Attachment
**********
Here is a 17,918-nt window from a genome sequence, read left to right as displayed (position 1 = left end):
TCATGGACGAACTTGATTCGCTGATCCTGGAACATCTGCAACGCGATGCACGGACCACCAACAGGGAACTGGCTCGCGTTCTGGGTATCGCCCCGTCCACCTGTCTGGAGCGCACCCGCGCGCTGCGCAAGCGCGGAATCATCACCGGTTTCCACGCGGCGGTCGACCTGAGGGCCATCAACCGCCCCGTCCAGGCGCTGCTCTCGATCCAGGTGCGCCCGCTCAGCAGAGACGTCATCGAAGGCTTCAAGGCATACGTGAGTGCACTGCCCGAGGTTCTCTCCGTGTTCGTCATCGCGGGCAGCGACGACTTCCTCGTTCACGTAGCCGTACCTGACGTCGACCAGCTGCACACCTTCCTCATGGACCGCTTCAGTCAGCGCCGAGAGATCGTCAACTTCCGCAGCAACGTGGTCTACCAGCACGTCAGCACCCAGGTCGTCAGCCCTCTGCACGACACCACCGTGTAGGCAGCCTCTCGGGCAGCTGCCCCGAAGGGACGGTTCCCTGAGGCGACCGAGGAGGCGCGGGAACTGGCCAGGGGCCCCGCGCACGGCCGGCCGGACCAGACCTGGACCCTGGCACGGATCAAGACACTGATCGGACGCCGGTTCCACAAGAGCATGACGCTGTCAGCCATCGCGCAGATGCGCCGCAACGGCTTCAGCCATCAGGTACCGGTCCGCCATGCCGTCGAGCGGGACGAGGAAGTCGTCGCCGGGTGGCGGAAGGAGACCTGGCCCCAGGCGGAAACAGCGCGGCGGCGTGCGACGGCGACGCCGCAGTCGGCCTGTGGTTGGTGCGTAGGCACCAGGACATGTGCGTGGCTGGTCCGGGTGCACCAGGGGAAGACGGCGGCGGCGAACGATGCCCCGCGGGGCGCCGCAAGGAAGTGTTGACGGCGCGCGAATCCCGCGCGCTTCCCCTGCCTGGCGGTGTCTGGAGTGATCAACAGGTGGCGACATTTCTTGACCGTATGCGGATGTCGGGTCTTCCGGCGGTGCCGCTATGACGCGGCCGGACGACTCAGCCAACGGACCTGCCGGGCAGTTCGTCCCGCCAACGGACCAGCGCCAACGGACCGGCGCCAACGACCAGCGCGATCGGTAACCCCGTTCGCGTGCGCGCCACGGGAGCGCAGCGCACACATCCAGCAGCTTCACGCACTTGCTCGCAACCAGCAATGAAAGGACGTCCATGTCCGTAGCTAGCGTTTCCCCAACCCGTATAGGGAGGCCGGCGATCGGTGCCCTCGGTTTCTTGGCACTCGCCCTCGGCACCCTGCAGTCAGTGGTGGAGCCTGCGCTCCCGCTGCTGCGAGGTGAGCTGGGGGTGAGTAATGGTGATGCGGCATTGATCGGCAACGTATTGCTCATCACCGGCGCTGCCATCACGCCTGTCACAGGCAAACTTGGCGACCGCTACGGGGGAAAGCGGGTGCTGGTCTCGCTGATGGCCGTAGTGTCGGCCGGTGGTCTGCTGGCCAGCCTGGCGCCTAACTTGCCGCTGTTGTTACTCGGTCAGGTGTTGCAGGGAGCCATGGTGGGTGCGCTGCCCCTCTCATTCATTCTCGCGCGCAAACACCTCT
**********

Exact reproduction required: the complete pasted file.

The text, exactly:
Here is a 17,918-nt window from a genome sequence, read left to right as displayed (position 1 = left end):
TCATGGACGAACTTGATTCGCTGATCCTGGAACATCTGCAACGCGATGCACGGACCACCAACAGGGAACTGGCTCGCGTTCTGGGTATCGCCCCGTCCACCTGTCTGGAGCGCACCCGCGCGCTGCGCAAGCGCGGAATCATCACCGGTTTCCACGCGGCGGTCGACCTGAGGGCCATCAACCGCCCCGTCCAGGCGCTGCTCTCGATCCAGGTGCGCCCGCTCAGCAGAGACGTCATCGAAGGCTTCAAGGCATACGTGAGTGCACTGCCCGAGGTTCTCTCCGTGTTCGTCATCGCGGGCAGCGACGACTTCCTCGTTCACGTAGCCGTACCTGACGTCGACCAGCTGCACACCTTCCTCATGGACCGCTTCAGTCAGCGCCGAGAGATCGTCAACTTCCGCAGCAACGTGGTCTACCAGCACGTCAGCACCCAGGTCGTCAGCCCTCTGCACGACACCACCGTGTAGGCAGCCTCTCGGGCAGCTGCCCCGAAGGGACGGTTCCCTGAGGCGACCGAGGAGGCGCGGGAACTGGCCAGGGGCCCCGCGCACGGCCGGCCGGACCAGACCTGGACCCTGGCACGGATCAAGACACTGATCGGACGCCGGTTCCACAAGAGCATGACGCTGTCAGCCATCGCGCAGATGCGCCGCAACGGCTTCAGCCATCAGGTACCGGTCCGCCATGCCGTCGAGCGGGACGAGGAAGTCGTCGCCGGGTGGCGGAAGGAGACCTGGCCCCAGGCGGAAACAGCGCGGCGGCGTGCGACGGCGACGCCGCAGTCGGCCTGTGGTTGGTGCGTAGGCACCAGGACATGTGCGTGGCTGGTCCGGGTGCACCAGGGGAAGACGGCGGCGGCGAACGATGCCCCGCGGGGCGCCGCAAGGAAGTGTTGACGGCGCGCGAATCCCGCGCGCTTCCCCTGCCTGGCGGTGTCTGGAGTGATCAACAGGTGGCGACATTTCTTGACCGTATGCGGATGTCGGGTCTTCCGGCGGTGCCGCTATGACGCGGCCGGACGACTCAGCCAACGGACCTGCCGGGCAGTTCGTCCCGCCAACGGACCAGCGCCAACGGACCGGCGCCAACGACCAGCGCGATCGGTAACCCCGTTCGCGTGCGCGCCACGGGAGCGCAGCGCACACATCCAGCAGCTTCACGCACTTGCTCGCAACCAGCAATGAAAGGACGTCCATGTCCGTAGCTAGCGTTTCCCCAACCCGTATAGGGAGGCCGGCGATCGGTGCCCTCGGTTTCTTGGCACTCGCCCTCGGCACCCTGCAGTCAGTGGTGGAGCCTGCGCTCCCGCTGCTGCGAGGTGAGCTGGGGGTGAGTAATGGTGATGCGGCATTGATCGGCAACGTATTGCTCATCACCGGCGCTGCCATCACGCCTGTCACAGGCAAACTTGGCGACCGCTACGGGGGAAAGCGGGTGCTGGTCTCGCTGATGGCCGTAGTGTCGGCCGGTGGTCTGCTGGCCAGCCTGGCGCCTAACTTGCCGCTGTTGTTACTCGGTCAGGTGTTGCAGGGAGCCATGGTGGGTGCGCTGCCCCTCTCATTCATTCTCGCGCGCAAACACCTCT